Savvy VPN Users Turn To VyprVPN During Massive DDoS Attack
As we detailed on our blog last week, the largest DDoS attack reported in history took place on October 21. The attack employed the Mirai botnet, a botnet of IoT-connected devices, to take down sites hosted by the Dyn DNS provider. During this time we saw an influx of users on the VyprVPN network. We wanted to share more about how VPNs can provide a valuable service during DDoS attacks, and why people turned to VyprVPN during the incident.
During the DDoS attack, we saw an increase of users connecting through VyprVPN. Many of these users were from countries affected by the DDoS attack, and were looking for an alternate path to take online to retain access the sites being hit. While we sometimes think of VPNs as a tool to safeguard against DDoS attacks during activities like gaming, a lesser-known fact is they can also help users access downed sites during DDoS attacks. A VPN allows a user to change their IP address, so they may circumvent outages.
The DDoS attack targeted Dyn, a DNS provider, and as a result sites hosted by Dyn were inaccessible. When a DDoS attack is targeted at a DNS, the browser is unable to convert the domain name into the numeric IP address where the web servers reside. Since the DNS provider was targeted instead of the actual sites, the web servers for the websites remained functional – meaning if a user could reach these servers, they could view the website. Further, since DNS is a huge distributed system, DDoS attacks on DNS providers don’t necessarily affect websites around the entire world.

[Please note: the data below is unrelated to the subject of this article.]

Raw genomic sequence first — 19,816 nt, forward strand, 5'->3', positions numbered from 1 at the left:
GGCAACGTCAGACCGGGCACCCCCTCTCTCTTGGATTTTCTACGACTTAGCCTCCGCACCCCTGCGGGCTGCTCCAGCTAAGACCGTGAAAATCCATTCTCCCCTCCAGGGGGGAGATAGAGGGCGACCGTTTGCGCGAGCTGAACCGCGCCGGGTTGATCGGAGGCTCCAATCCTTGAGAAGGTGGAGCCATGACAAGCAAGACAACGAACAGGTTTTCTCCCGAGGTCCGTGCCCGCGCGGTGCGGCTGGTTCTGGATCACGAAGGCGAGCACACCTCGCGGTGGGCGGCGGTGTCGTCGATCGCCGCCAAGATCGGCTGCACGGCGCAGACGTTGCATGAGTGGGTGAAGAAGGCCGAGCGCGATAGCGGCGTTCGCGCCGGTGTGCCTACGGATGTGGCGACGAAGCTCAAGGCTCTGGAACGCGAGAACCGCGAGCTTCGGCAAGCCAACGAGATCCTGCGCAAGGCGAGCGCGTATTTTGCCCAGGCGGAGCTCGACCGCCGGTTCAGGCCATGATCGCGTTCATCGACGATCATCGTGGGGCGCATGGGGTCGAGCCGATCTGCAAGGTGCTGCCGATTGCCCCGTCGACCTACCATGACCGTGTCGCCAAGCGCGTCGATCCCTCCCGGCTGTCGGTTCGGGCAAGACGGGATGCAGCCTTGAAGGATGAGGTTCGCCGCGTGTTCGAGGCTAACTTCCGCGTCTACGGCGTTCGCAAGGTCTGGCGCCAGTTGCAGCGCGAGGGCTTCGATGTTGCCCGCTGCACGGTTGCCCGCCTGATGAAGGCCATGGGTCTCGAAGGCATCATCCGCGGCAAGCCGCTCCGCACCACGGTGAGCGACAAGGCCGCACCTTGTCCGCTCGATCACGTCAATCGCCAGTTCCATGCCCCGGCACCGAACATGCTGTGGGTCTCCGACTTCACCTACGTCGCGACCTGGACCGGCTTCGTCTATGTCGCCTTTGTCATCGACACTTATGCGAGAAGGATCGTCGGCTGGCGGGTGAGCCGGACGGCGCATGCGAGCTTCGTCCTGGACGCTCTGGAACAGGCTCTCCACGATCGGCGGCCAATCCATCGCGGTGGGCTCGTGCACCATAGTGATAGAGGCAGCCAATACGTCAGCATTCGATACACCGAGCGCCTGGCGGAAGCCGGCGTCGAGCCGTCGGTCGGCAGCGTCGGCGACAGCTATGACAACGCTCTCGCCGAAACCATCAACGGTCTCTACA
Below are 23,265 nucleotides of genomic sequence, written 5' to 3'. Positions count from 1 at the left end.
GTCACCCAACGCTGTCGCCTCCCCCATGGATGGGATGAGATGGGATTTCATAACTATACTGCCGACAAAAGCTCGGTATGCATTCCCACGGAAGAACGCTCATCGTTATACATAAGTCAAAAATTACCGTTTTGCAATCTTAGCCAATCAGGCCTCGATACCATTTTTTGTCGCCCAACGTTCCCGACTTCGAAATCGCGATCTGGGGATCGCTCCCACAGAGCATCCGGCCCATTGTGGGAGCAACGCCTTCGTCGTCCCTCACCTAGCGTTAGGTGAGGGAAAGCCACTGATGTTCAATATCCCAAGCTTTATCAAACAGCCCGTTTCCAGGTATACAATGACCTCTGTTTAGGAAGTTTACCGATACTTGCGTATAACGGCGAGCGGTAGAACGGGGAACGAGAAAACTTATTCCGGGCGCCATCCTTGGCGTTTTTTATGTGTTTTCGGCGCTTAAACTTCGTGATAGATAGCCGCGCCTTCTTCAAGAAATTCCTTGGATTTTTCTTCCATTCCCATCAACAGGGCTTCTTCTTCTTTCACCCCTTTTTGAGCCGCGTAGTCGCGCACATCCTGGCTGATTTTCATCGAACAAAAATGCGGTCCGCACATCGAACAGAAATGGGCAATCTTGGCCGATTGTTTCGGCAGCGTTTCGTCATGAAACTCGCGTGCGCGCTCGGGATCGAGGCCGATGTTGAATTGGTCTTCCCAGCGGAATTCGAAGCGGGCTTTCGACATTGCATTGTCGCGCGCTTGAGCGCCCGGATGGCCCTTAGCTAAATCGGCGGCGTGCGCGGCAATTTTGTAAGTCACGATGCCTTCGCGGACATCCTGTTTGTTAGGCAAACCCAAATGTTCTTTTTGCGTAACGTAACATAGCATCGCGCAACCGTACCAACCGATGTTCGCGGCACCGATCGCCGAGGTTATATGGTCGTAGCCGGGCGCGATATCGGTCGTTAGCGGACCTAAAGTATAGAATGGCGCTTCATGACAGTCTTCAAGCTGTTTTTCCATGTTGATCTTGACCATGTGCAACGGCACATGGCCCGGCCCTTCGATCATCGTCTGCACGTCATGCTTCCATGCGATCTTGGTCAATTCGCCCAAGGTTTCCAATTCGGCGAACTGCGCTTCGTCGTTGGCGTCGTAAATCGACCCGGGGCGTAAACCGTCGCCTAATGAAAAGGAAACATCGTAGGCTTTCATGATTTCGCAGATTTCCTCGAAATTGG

Some savvy VPN users found a workaround, explaining the increased VPN connections on our network. As DNS is a distributed system, some users were able to switch to a different provider with a still-functional DNS. Since the attack on Dyn was primarily centered on the United States (east coast first, then west coast), some VPN users who changed their IP addresses to other worldwide locations were able to access affected sites. Dyn reported they “did not experience a system-wide outage at any time – for example, users accessing these sites on the West Coast [during the initial attack on east coast systems] would have been successful.”
Sources: Cloudmark Blog